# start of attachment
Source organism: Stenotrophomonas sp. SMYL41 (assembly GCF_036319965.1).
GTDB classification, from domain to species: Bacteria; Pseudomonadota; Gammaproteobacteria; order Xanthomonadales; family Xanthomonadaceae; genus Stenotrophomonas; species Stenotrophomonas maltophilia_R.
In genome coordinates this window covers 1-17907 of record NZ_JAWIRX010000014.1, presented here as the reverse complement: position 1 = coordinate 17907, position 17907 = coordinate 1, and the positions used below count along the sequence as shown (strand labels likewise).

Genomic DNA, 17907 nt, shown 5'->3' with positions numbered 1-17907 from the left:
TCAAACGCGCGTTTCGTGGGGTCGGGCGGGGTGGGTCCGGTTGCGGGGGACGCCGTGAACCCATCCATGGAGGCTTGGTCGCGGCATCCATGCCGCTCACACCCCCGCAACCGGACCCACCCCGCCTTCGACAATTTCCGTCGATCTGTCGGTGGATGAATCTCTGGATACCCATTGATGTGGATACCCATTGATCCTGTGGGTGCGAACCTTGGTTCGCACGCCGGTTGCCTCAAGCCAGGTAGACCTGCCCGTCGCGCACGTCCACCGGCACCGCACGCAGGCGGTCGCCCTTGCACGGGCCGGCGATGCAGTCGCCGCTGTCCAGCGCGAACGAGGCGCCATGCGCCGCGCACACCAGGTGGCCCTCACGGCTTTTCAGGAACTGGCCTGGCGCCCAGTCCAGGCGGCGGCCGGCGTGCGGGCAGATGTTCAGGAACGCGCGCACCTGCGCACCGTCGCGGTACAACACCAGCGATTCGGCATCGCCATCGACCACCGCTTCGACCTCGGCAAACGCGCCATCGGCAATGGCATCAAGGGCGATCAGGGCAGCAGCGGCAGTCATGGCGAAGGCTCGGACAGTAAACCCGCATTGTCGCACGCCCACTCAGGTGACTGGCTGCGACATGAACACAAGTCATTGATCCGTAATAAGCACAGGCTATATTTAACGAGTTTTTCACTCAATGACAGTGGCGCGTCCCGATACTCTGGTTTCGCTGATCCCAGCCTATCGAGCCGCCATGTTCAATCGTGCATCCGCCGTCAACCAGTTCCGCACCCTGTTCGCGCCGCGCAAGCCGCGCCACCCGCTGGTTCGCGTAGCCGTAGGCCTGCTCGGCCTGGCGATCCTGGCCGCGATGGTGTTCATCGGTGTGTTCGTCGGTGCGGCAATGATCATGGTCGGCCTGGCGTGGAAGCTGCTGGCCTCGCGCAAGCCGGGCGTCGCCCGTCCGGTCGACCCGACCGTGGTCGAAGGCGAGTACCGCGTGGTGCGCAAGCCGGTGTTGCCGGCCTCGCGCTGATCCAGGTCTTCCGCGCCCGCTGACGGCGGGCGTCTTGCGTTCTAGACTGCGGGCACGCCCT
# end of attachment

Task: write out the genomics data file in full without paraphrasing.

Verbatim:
Source organism: Stenotrophomonas sp. SMYL41 (assembly GCF_036319965.1).
GTDB classification, from domain to species: Bacteria; Pseudomonadota; Gammaproteobacteria; order Xanthomonadales; family Xanthomonadaceae; genus Stenotrophomonas; species Stenotrophomonas maltophilia_R.
In genome coordinates this window covers 1-17907 of record NZ_JAWIRX010000014.1, presented here as the reverse complement: position 1 = coordinate 17907, position 17907 = coordinate 1, and the positions used below count along the sequence as shown (strand labels likewise).

Genomic DNA, 17907 nt, shown 5'->3' with positions numbered 1-17907 from the left:
TCAAACGCGCGTTTCGTGGGGTCGGGCGGGGTGGGTCCGGTTGCGGGGGACGCCGTGAACCCATCCATGGAGGCTTGGTCGCGGCATCCATGCCGCTCACACCCCCGCAACCGGACCCACCCCGCCTTCGACAATTTCCGTCGATCTGTCGGTGGATGAATCTCTGGATACCCATTGATGTGGATACCCATTGATCCTGTGGGTGCGAACCTTGGTTCGCACGCCGGTTGCCTCAAGCCAGGTAGACCTGCCCGTCGCGCACGTCCACCGGCACCGCACGCAGGCGGTCGCCCTTGCACGGGCCGGCGATGCAGTCGCCGCTGTCCAGCGCGAACGAGGCGCCATGCGCCGCGCACACCAGGTGGCCCTCACGGCTTTTCAGGAACTGGCCTGGCGCCCAGTCCAGGCGGCGGCCGGCGTGCGGGCAGATGTTCAGGAACGCGCGCACCTGCGCACCGTCGCGGTACAACACCAGCGATTCGGCATCGCCATCGACCACCGCTTCGACCTCGGCAAACGCGCCATCGGCAATGGCATCAAGGGCGATCAGGGCAGCAGCGGCAGTCATGGCGAAGGCTCGGACAGTAAACCCGCATTGTCGCACGCCCACTCAGGTGACTGGCTGCGACATGAACACAAGTCATTGATCCGTAATAAGCACAGGCTATATTTAACGAGTTTTTCACTCAATGACAGTGGCGCGTCCCGATACTCTGGTTTCGCTGATCCCAGCCTATCGAGCCGCCATGTTCAATCGTGCATCCGCCGTCAACCAGTTCCGCACCCTGTTCGCGCCGCGCAAGCCGCGCCACCCGCTGGTTCGCGTAGCCGTAGGCCTGCTCGGCCTGGCGATCCTGGCCGCGATGGTGTTCATCGGTGTGTTCGTCGGTGCGGCAATGATCATGGTCGGCCTGGCGTGGAAGCTGCTGGCCTCGCGCAAGCCGGGCGTCGCCCGTCCGGTCGACCCGACCGTGGTCGAAGGCGAGTACCGCGTGGTGCGCAAGCCGGTGTTGCCGGCCTCGCGCTGATCCAGGTCTTCCGCGCCCGCTGACGGCGGGCGTCTTGCGTTCTAGACTGCGGGCACGCCCT